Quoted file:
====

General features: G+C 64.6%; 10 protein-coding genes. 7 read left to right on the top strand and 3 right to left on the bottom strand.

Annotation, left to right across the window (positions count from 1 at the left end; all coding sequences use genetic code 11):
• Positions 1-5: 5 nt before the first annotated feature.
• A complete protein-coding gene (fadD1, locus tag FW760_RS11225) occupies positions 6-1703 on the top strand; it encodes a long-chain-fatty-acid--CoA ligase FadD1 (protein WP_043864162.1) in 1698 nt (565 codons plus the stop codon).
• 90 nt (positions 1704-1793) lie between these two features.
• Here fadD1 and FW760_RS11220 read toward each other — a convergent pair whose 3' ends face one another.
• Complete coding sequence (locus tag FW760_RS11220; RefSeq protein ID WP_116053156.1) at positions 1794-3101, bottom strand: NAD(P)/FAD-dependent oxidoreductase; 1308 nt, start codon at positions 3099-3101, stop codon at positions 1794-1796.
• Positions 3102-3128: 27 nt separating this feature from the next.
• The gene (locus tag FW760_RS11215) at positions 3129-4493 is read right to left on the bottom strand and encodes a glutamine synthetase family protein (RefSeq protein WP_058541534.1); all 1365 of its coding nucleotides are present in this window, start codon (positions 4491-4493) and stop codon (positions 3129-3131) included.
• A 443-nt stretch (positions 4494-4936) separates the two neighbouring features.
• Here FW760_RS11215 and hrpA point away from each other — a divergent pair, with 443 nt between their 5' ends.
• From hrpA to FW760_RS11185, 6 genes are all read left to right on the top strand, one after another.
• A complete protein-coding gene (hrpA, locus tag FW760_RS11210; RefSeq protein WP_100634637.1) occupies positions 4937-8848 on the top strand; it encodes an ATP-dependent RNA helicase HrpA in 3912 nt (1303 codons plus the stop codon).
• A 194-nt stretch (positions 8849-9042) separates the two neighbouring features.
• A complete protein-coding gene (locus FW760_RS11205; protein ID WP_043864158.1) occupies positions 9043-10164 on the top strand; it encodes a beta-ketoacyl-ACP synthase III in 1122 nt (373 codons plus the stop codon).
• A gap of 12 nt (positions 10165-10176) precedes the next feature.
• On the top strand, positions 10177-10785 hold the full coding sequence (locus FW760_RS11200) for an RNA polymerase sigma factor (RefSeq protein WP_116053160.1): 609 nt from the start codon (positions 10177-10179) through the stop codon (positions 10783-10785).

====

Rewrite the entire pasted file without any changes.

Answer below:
General features: G+C 64.6%; 10 protein-coding genes. 7 read left to right on the top strand and 3 right to left on the bottom strand.

Annotation, left to right across the window (positions count from 1 at the left end; all coding sequences use genetic code 11):
• Positions 1-5: 5 nt before the first annotated feature.
• A complete protein-coding gene (fadD1, locus tag FW760_RS11225) occupies positions 6-1703 on the top strand; it encodes a long-chain-fatty-acid--CoA ligase FadD1 (protein WP_043864162.1) in 1698 nt (565 codons plus the stop codon).
• 90 nt (positions 1704-1793) lie between these two features.
• Here fadD1 and FW760_RS11220 read toward each other — a convergent pair whose 3' ends face one another.
• Complete coding sequence (locus tag FW760_RS11220; RefSeq protein ID WP_116053156.1) at positions 1794-3101, bottom strand: NAD(P)/FAD-dependent oxidoreductase; 1308 nt, start codon at positions 3099-3101, stop codon at positions 1794-1796.
• Positions 3102-3128: 27 nt separating this feature from the next.
• The gene (locus tag FW760_RS11215) at positions 3129-4493 is read right to left on the bottom strand and encodes a glutamine synthetase family protein (RefSeq protein WP_058541534.1); all 1365 of its coding nucleotides are present in this window, start codon (positions 4491-4493) and stop codon (positions 3129-3131) included.
• A 443-nt stretch (positions 4494-4936) separates the two neighbouring features.
• Here FW760_RS11215 and hrpA point away from each other — a divergent pair, with 443 nt between their 5' ends.
• From hrpA to FW760_RS11185, 6 genes are all read left to right on the top strand, one after another.
• A complete protein-coding gene (hrpA, locus tag FW760_RS11210; RefSeq protein WP_100634637.1) occupies positions 4937-8848 on the top strand; it encodes an ATP-dependent RNA helicase HrpA in 3912 nt (1303 codons plus the stop codon).
• A 194-nt stretch (positions 8849-9042) separates the two neighbouring features.
• A complete protein-coding gene (locus FW760_RS11205; protein ID WP_043864158.1) occupies positions 9043-10164 on the top strand; it encodes a beta-ketoacyl-ACP synthase III in 1122 nt (373 codons plus the stop codon).
• A gap of 12 nt (positions 10165-10176) precedes the next feature.
• On the top strand, positions 10177-10785 hold the full coding sequence (locus FW760_RS11200) for an RNA polymerase sigma factor (RefSeq protein WP_116053160.1): 609 nt from the start codon (positions 10177-10179) through the stop codon (positions 10783-10785).